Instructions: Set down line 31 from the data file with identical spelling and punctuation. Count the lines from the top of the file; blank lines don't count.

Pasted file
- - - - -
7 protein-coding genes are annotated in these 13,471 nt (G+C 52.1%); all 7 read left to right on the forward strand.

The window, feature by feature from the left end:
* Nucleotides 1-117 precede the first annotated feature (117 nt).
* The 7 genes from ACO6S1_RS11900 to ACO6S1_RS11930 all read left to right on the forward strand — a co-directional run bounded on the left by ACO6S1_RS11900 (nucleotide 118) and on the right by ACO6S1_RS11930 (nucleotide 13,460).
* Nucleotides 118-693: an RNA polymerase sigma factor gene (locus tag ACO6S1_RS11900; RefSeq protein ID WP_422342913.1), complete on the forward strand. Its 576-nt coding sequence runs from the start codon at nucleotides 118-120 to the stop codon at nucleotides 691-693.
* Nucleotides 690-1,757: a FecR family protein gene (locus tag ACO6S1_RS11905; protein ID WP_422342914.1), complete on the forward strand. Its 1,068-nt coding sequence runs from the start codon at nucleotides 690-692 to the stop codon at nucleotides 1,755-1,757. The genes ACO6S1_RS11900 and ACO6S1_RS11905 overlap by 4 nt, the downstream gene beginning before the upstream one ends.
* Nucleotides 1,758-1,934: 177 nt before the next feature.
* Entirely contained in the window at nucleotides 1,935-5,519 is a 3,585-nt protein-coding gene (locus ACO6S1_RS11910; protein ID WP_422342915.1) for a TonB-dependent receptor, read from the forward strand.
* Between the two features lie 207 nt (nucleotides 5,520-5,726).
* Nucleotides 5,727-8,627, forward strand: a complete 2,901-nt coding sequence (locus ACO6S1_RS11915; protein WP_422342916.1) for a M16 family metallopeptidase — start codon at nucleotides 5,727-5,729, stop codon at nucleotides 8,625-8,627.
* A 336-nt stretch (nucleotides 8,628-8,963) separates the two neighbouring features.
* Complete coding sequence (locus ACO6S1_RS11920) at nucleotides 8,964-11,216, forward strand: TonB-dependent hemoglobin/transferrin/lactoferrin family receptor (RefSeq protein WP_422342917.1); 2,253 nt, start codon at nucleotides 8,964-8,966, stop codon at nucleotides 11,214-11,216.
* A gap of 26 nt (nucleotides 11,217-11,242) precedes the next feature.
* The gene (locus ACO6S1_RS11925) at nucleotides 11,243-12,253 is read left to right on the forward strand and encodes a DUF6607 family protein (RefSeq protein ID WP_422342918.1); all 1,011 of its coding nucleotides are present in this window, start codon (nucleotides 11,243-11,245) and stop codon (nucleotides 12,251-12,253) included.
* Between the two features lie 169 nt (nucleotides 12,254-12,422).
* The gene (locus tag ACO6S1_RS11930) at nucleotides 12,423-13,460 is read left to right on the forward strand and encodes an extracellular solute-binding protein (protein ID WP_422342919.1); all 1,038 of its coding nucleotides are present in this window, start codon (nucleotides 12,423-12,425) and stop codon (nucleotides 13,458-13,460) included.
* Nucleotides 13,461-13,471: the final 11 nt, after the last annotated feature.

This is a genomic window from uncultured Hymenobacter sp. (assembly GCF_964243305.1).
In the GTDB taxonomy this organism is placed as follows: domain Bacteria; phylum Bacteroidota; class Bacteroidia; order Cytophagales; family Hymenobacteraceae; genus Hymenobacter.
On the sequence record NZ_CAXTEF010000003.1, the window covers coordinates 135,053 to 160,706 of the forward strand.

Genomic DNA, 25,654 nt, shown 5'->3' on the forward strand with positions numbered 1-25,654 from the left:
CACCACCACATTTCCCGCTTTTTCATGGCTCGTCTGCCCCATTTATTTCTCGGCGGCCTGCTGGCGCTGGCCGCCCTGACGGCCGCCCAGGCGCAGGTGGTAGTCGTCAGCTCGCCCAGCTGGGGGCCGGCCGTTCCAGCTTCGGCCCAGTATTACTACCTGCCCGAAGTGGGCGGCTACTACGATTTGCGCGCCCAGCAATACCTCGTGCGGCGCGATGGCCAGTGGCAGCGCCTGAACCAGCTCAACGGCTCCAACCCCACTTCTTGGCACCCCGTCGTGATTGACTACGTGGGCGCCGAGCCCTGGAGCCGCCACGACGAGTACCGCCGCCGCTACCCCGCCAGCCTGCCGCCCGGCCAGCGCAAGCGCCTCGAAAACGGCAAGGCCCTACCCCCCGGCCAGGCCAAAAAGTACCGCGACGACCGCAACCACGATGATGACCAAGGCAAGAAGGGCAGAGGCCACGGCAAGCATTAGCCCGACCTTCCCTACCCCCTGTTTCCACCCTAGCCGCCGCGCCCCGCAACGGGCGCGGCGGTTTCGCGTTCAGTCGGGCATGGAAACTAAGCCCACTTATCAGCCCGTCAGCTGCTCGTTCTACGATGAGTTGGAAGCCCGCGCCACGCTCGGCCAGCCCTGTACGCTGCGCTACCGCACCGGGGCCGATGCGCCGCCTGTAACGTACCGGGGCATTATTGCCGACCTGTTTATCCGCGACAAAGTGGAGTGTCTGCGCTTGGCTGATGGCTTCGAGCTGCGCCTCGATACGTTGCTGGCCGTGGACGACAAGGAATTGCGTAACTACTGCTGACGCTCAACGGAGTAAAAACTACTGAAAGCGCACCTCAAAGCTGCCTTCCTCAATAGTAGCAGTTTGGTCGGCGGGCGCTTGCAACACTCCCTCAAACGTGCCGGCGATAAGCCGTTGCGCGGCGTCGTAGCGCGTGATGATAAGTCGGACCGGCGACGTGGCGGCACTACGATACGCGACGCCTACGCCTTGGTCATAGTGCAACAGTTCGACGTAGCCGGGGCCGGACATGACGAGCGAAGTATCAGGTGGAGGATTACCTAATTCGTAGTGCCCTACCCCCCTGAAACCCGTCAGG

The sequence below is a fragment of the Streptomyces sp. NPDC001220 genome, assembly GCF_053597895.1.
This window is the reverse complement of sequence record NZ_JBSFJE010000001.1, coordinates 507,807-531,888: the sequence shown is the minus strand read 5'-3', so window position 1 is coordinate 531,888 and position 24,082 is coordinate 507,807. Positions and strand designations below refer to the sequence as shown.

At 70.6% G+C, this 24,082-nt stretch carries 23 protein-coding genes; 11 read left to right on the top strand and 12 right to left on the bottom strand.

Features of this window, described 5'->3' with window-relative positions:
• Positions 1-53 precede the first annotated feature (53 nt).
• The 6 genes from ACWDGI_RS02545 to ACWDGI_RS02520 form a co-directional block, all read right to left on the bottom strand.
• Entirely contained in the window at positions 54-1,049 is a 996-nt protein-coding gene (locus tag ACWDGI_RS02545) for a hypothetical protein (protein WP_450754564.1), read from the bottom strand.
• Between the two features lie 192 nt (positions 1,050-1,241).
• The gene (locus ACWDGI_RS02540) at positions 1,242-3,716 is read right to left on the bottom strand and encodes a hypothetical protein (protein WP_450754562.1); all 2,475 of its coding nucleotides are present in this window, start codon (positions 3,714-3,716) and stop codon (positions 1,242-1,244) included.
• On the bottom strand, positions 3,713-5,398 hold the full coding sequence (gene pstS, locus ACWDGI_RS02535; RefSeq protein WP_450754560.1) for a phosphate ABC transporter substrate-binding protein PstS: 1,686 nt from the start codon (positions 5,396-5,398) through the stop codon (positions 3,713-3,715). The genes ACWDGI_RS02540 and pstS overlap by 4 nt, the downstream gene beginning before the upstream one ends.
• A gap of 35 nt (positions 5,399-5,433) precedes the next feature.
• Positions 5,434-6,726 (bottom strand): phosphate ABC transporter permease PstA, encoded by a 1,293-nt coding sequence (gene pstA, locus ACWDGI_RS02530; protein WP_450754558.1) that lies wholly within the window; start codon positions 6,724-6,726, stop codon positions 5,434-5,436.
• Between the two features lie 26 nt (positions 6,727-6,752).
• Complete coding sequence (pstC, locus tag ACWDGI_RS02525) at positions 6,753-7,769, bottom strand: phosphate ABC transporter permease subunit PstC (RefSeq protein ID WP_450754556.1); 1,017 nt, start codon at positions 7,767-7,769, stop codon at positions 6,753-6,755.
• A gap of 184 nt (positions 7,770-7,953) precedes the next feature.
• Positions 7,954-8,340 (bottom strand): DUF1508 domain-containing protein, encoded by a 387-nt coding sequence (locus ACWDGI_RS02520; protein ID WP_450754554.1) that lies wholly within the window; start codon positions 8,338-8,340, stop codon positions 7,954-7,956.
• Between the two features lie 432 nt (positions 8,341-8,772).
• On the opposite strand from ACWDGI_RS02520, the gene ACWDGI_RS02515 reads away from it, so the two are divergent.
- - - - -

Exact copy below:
• The gene (locus ACWDGI_RS02540) at positions 1,242-3,716 is read right to left on the bottom strand and encodes a hypothetical protein (protein WP_450754562.1); all 2,475 of its coding nucleotides are present in this window, start codon (positions 3,714-3,716) and stop codon (positions 1,242-1,244) included.